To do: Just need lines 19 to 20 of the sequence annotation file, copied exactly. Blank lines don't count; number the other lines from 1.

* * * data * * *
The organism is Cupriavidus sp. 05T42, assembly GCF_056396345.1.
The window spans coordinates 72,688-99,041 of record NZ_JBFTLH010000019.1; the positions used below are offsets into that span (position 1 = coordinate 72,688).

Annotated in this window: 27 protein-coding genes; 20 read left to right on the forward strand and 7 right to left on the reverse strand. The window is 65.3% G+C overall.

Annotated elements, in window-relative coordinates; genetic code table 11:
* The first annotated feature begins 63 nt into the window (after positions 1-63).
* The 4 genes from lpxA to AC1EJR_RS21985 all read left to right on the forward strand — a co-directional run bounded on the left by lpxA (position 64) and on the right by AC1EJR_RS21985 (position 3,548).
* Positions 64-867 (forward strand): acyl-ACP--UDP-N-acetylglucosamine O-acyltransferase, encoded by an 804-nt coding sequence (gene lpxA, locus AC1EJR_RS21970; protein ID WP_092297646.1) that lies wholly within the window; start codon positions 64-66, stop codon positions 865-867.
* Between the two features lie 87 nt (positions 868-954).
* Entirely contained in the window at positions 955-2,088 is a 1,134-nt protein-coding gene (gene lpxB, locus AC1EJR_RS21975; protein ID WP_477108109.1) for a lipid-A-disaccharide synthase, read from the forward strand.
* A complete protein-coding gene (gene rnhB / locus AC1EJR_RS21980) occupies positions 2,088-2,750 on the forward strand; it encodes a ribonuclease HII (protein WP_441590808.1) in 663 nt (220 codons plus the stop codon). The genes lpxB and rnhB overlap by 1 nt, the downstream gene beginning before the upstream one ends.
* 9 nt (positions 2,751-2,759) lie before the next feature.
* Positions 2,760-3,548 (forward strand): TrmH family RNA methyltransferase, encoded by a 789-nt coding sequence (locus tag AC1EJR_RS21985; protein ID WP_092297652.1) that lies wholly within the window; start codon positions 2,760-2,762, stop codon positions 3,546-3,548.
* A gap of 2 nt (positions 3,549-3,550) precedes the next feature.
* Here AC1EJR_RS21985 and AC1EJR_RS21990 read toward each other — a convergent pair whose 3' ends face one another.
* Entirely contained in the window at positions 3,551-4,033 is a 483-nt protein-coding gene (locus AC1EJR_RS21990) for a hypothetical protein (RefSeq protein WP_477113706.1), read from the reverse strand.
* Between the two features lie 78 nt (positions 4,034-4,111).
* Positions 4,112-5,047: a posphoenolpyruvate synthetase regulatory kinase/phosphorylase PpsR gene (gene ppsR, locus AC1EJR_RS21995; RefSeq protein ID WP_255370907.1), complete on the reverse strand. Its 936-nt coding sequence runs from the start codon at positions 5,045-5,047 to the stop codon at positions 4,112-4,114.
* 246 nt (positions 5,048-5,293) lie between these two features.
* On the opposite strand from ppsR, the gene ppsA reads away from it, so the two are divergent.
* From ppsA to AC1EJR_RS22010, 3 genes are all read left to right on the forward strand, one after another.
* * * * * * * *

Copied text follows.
* On the opposite strand from ppsR, the gene ppsA reads away from it, so the two are divergent.
* From ppsA to AC1EJR_RS22010, 3 genes are all read left to right on the forward strand, one after another.